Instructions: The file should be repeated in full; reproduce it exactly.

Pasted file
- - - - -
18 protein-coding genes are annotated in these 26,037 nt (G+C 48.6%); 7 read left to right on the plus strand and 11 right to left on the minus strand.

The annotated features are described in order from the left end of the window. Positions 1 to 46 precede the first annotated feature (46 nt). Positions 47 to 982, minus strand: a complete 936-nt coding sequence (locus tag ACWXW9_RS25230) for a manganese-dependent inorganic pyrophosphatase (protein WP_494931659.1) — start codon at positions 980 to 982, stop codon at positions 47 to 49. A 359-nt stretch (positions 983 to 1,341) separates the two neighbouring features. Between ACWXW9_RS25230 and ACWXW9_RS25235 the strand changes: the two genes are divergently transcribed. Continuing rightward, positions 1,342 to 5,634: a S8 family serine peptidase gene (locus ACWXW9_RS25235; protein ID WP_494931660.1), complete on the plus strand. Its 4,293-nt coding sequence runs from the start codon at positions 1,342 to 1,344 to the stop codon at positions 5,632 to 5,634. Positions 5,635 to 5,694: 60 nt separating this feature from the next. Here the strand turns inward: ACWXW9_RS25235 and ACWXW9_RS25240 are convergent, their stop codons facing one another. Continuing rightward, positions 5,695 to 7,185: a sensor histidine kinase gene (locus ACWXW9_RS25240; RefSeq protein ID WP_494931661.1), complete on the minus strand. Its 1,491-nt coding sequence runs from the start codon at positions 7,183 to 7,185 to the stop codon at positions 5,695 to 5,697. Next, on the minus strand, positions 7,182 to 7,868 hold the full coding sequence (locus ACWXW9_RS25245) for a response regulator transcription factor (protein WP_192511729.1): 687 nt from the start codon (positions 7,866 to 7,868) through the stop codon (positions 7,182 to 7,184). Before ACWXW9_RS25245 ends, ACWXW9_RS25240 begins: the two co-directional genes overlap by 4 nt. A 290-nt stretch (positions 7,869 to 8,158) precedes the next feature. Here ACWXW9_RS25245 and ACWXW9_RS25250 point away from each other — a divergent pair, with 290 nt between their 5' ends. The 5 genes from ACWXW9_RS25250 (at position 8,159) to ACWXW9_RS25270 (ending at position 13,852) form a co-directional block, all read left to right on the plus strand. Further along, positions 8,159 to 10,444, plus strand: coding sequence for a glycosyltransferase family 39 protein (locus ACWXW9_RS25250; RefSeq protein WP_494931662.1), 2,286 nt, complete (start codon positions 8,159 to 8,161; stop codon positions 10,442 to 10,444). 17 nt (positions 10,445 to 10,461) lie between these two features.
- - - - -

18 protein-coding genes are annotated in these 26,037 nt (G+C 48.6%); 7 read left to right on the plus strand and 11 right to left on the minus strand.

The annotated features are described in order from the left end of the window. Positions 1 to 46 precede the first annotated feature (46 nt). Positions 47 to 982, minus strand: a complete 936-nt coding sequence (locus tag ACWXW9_RS25230) for a manganese-dependent inorganic pyrophosphatase (protein WP_494931659.1) — start codon at positions 980 to 982, stop codon at positions 47 to 49. A 359-nt stretch (positions 983 to 1,341) separates the two neighbouring features. Between ACWXW9_RS25230 and ACWXW9_RS25235 the strand changes: the two genes are divergently transcribed. Continuing rightward, positions 1,342 to 5,634: a S8 family serine peptidase gene (locus ACWXW9_RS25235; protein ID WP_494931660.1), complete on the plus strand. Its 4,293-nt coding sequence runs from the start codon at positions 1,342 to 1,344 to the stop codon at positions 5,632 to 5,634. Positions 5,635 to 5,694: 60 nt separating this feature from the next. Here the strand turns inward: ACWXW9_RS25235 and ACWXW9_RS25240 are convergent, their stop codons facing one another. Continuing rightward, positions 5,695 to 7,185: a sensor histidine kinase gene (locus ACWXW9_RS25240; RefSeq protein ID WP_494931661.1), complete on the minus strand. Its 1,491-nt coding sequence runs from the start codon at positions 7,183 to 7,185 to the stop codon at positions 5,695 to 5,697. Next, on the minus strand, positions 7,182 to 7,868 hold the full coding sequence (locus ACWXW9_RS25245) for a response regulator transcription factor (protein WP_192511729.1): 687 nt from the start codon (positions 7,866 to 7,868) through the stop codon (positions 7,182 to 7,184). Before ACWXW9_RS25245 ends, ACWXW9_RS25240 begins: the two co-directional genes overlap by 4 nt. A 290-nt stretch (positions 7,869 to 8,158) precedes the next feature. Here ACWXW9_RS25245 and ACWXW9_RS25250 point away from each other — a divergent pair, with 290 nt between their 5' ends. The 5 genes from ACWXW9_RS25250 (at position 8,159) to ACWXW9_RS25270 (ending at position 13,852) form a co-directional block, all read left to right on the plus strand. Further along, positions 8,159 to 10,444, plus strand: coding sequence for a glycosyltransferase family 39 protein (locus ACWXW9_RS25250; RefSeq protein WP_494931662.1), 2,286 nt, complete (start codon positions 8,159 to 8,161; stop codon positions 10,442 to 10,444). 17 nt (positions 10,445 to 10,461) lie between these two features.